By Erin Sherbert
By Erin Sherbert
By Leif Haven
By Erin Sherbert
By Chris Roberts
By Kate Conger
By Brian Rinker
By Rachel Swan
The official guidebook to San Francisco politics goes like this: On one side of the political isle are "progressives," including many of the members of the Board of Supervisors, who see their job as protecting ordinary citizens and their families from profit-hungry "downtown" business interests. On the other is our mayor, Gavin Newsom, and his fellow "moderates," MBA-minded sharpies who struggle to promote economic and jobs growth, despite sabotage from ultra-left-wingers bent on making San Francisco a Stalinist experiment.
This narrative, of San Francisco in the throes of ideological bipolar syndrome, suits all its protagonists.
Barbarians-at-the-gate rhetoric draws donors, volunteers, and popular support to both camps. Battlefield hyperbole also allows players on both sides to explain away suspect behavior. When Chris Daly pries $50 million out of the developers of Rincon Hill condominium towers to enrich political cronies, as he did last year -- it's not political payola. It's part of a larger struggle on behalf of the poor and oppressed against downtown economic interests. When Gavin Newsom advocates on behalf of a $1 billion Treasure Island project backed by Democratic moneyman Darius Anderson, it's not pay-to-play cronyism. It's advancing the cause of economic development in the face of left-leaning Luddites.
There's another guidebook, however, released last week in the form of an audit report of the Recreation and Park Department, that tells a different story.
This far more revealing narrative describes a San Francisco run by competing groups of cronies willing to dispense with principle if it means remaining loyal to members of their own political faction. According to this de facto guidebook of San Francisco politics, city fathers here, both left and centrist, aren't driven by principle, but by the needs of their respective tribes.
The Recreation and Park audit shows how progressive supervisors did little to stop a $16 million Professional Golfers' Association tournament boondoggle that has sucked funds from parks used by ordinary people. Why didn't they stop it? Tony Hall, a former supervisor whose independent streak made him a frequent ally and friend to progressive supervisors, was behind the mess. And the rule at city hall says no stepping on pals' toes.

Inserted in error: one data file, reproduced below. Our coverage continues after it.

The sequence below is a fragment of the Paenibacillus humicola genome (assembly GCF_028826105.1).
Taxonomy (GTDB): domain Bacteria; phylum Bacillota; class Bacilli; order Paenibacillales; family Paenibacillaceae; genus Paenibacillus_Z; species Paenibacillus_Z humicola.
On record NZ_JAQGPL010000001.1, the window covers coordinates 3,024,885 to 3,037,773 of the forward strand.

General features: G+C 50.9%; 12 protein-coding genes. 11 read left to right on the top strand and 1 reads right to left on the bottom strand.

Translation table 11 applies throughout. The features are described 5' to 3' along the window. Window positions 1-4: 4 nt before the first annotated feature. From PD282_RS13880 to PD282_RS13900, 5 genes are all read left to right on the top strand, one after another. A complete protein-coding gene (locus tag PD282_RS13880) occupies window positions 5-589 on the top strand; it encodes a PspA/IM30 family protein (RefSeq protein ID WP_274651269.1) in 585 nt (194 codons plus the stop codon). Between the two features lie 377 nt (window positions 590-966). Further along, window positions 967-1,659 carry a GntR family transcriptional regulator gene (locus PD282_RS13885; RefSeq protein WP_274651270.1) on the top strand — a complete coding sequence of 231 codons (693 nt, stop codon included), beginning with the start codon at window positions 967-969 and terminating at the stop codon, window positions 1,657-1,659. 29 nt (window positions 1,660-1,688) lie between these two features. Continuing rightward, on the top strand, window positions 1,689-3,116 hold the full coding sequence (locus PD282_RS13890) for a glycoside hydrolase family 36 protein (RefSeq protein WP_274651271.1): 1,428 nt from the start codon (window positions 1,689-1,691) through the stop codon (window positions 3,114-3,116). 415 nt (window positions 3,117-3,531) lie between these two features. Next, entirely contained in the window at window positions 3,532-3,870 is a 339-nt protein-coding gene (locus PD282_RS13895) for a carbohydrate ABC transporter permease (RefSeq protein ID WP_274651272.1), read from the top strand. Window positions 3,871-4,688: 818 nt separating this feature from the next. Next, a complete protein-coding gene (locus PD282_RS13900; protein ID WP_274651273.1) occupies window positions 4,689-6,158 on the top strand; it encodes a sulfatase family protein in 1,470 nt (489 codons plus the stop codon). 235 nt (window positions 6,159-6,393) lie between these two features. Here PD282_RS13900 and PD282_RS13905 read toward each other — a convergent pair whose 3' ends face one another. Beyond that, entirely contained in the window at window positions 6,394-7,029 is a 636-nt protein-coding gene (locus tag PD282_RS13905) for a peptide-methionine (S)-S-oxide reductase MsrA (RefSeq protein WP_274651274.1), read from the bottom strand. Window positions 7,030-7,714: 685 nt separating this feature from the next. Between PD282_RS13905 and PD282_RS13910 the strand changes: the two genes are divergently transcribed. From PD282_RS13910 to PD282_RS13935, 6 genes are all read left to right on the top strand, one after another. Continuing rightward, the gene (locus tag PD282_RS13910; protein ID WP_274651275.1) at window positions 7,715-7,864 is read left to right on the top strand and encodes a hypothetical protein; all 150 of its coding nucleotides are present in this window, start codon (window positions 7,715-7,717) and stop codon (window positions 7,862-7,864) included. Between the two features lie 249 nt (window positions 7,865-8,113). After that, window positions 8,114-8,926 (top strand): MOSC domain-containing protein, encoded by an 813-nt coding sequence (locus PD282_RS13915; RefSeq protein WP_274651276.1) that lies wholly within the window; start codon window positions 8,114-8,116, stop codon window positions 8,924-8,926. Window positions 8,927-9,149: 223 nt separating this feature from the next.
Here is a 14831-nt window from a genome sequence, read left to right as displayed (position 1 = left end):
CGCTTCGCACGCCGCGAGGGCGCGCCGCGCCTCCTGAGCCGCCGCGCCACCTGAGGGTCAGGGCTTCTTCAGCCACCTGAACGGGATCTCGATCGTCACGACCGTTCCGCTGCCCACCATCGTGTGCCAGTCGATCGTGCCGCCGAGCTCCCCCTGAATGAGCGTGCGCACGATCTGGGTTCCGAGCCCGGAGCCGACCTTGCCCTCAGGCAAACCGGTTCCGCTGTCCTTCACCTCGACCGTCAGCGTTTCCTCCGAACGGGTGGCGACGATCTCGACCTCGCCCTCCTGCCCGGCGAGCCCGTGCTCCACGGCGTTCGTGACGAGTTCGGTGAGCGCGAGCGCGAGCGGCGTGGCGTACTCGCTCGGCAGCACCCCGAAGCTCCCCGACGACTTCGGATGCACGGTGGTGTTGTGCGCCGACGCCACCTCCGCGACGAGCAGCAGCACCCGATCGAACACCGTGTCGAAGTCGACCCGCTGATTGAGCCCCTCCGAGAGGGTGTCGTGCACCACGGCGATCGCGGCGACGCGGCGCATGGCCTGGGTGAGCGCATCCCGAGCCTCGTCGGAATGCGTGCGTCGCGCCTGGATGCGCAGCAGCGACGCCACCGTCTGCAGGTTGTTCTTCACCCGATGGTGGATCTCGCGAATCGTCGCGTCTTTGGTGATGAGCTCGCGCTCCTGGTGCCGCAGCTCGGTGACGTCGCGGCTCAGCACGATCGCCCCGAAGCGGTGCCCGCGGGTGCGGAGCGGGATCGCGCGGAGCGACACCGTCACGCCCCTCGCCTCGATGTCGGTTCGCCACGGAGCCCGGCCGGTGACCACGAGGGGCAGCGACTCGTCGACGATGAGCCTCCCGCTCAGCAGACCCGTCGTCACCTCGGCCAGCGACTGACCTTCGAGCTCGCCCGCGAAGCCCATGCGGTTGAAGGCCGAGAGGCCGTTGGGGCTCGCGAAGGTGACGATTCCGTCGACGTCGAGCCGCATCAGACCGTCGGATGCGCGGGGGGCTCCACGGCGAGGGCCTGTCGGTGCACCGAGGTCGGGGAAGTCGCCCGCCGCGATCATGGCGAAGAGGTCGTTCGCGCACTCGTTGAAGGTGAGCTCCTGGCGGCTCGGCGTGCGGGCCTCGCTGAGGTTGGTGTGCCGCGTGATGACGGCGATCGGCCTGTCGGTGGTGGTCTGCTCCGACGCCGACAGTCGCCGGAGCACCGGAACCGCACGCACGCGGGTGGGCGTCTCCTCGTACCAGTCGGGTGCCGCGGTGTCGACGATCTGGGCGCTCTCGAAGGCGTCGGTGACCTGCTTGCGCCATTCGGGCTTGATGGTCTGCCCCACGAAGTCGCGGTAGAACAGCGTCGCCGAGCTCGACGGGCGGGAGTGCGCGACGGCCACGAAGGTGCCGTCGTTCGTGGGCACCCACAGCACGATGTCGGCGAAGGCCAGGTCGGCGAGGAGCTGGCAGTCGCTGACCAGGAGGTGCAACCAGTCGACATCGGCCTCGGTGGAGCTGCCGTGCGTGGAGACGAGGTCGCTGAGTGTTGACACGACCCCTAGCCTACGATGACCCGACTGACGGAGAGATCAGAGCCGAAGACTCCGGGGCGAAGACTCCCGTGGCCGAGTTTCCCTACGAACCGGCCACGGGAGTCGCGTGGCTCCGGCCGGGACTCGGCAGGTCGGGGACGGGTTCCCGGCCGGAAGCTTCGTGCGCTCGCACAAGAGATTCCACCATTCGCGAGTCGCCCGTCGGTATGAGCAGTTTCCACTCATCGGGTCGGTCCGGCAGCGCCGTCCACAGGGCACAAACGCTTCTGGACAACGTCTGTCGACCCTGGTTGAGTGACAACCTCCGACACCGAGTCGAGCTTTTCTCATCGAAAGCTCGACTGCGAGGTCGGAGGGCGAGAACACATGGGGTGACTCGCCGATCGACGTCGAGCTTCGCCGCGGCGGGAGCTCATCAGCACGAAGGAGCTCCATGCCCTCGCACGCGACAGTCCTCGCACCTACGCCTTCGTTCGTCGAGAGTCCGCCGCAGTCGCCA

The mayor's underlings, meanwhile, carried out the golf project with such incompetence as to cost the city millions of dollars in price overruns, loan-repayment expenses, and money wagered on disadvantageous contracts with golf-tournament promoters and course managers.
How could a mayor who touts himself as a pencil-sharpening policy geek ever lead taxpayers into such a fix?
That's easy: If ever there were a cause inspiring blind excitement among the fat-cat crowd the mayor hangs with, it's golf.
I hate to gloat. No. Wait. I love it.
In a February 2002 column titled "Sand Trap," I wrote how San Francisco's city fathers were embarking upon a boondoggle diverting tens of millions of dollars that had been earmarked to benefit low-income park users. The money would fund a county supervisor's fanciful dream of turning San Francisco's seven public and five private golf courses into a Pacific Rim golf-tourism attraction à la Monterey. This would come about after the city spent millions to spruce up Harding Park Golf Course to PGA standards, and thus attract a tournament featuring Tiger Woods. From a fiscal standpoint, this turned into an even bigger debacle than I had predicted.
A couple weeks after the October 2005 golf tournament had finished, I asked a park spokeswoman to give me a full picture of what I had suspected was a financial smashup for S.F. taxpayers. She assured me the tournament had made money, and that criticisms saying money had been improperly diverted into this fiasco were unfair.
I wrote a column last October called "The Money Went Fore What?" ascribing responsibility for what looked every bit like a money-losing disaster to San Francisco's chief executive, Gavin Newsom, who's responsible for hiring, firing, and allotting money to the administrators who first carried out the golf project and then misled the public about its results.
This is usually about as far as things go when SF Weekly highlights government foolishness or wrongdoing.
But last week, the Board of Supervisors budget analyst issued what was supposed to have been a routine audit of the Recreation and Park Department. It arrived as a scathing exposé of the financial disaster caused by Tony Hall's golf fantasy, the one approved by the progressive-dominated Board of Supervisors.
The project was supposed to cost $16 million, much of that drawn from a state fund earmarked to maintain safe neighborhood parks for "heavily populated and economically disadvantaged areas." It was supposed to earn profits for the city.
Instead, the audit report shows, this golf scheme was such a money-loser that it could jeopardize, for years, the possibility of properly maintaining parks citywide.
For one, golf tourism never materialized. Sure, more golfers paid greens fees at the spruced-up Harding Park. But fee income at other city courses plummeted. Local duffers were simply taking their game across town to the nicer course.